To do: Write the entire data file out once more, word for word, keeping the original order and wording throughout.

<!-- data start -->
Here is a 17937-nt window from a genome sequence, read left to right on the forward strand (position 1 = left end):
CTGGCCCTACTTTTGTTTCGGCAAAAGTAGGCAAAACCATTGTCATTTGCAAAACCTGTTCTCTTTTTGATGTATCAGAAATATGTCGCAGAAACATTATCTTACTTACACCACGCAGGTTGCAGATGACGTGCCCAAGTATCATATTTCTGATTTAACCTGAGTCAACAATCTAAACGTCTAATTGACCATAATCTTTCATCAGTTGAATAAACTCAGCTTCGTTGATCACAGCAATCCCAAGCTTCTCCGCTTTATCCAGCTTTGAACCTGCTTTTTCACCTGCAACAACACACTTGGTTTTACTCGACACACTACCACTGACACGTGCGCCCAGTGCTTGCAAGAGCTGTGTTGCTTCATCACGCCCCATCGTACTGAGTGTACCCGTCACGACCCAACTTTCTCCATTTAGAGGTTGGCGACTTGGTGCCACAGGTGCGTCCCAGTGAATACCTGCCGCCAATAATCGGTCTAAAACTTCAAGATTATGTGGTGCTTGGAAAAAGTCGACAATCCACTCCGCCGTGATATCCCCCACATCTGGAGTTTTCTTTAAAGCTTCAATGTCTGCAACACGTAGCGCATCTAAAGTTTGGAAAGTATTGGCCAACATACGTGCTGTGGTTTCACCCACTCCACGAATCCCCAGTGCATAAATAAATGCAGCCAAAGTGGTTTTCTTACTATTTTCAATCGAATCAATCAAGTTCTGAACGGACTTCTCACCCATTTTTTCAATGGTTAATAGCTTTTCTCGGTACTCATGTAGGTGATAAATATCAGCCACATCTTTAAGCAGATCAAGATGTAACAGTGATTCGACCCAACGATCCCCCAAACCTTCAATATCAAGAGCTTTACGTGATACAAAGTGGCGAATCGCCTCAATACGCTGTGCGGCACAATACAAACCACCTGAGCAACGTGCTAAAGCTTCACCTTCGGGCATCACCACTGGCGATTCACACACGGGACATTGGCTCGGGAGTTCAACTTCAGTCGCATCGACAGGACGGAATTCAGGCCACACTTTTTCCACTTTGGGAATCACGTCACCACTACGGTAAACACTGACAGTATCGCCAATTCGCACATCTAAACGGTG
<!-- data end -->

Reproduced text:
Here is a 17937-nt window from a genome sequence, read left to right on the forward strand (position 1 = left end):
CTGGCCCTACTTTTGTTTCGGCAAAAGTAGGCAAAACCATTGTCATTTGCAAAACCTGTTCTCTTTTTGATGTATCAGAAATATGTCGCAGAAACATTATCTTACTTACACCACGCAGGTTGCAGATGACGTGCCCAAGTATCATATTTCTGATTTAACCTGAGTCAACAATCTAAACGTCTAATTGACCATAATCTTTCATCAGTTGAATAAACTCAGCTTCGTTGATCACAGCAATCCCAAGCTTCTCCGCTTTATCCAGCTTTGAACCTGCTTTTTCACCTGCAACAACACACTTGGTTTTACTCGACACACTACCACTGACACGTGCGCCCAGTGCTTGCAAGAGCTGTGTTGCTTCATCACGCCCCATCGTACTGAGTGTACCCGTCACGACCCAACTTTCTCCATTTAGAGGTTGGCGACTTGGTGCCACAGGTGCGTCCCAGTGAATACCTGCCGCCAATAATCGGTCTAAAACTTCAAGATTATGTGGTGCTTGGAAAAAGTCGACAATCCACTCCGCCGTGATATCCCCCACATCTGGAGTTTTCTTTAAAGCTTCAATGTCTGCAACACGTAGCGCATCTAAAGTTTGGAAAGTATTGGCCAACATACGTGCTGTGGTTTCACCCACTCCACGAATCCCCAGTGCATAAATAAATGCAGCCAAAGTGGTTTTCTTACTATTTTCAATCGAATCAATCAAGTTCTGAACGGACTTCTCACCCATTTTTTCAATGGTTAATAGCTTTTCTCGGTACTCATGTAGGTGATAAATATCAGCCACATCTTTAAGCAGATCAAGATGTAACAGTGATTCGACCCAACGATCCCCCAAACCTTCAATATCAAGAGCTTTACGTGATACAAAGTGGCGAATCGCCTCAATACGCTGTGCGGCACAATACAAACCACCTGAGCAACGTGCTAAAGCTTCACCTTCGGGCATCACCACTGGCGATTCACACACGGGACATTGGCTCGGGAGTTCAACTTCAGTCGCATCGACAGGACGGAATTCAGGCCACACTTTTTCCACTTTGGGAATCACGTCACCACTACGGTAAACACTGACAGTATCGCCAATTCGCACATCTAAACGGTG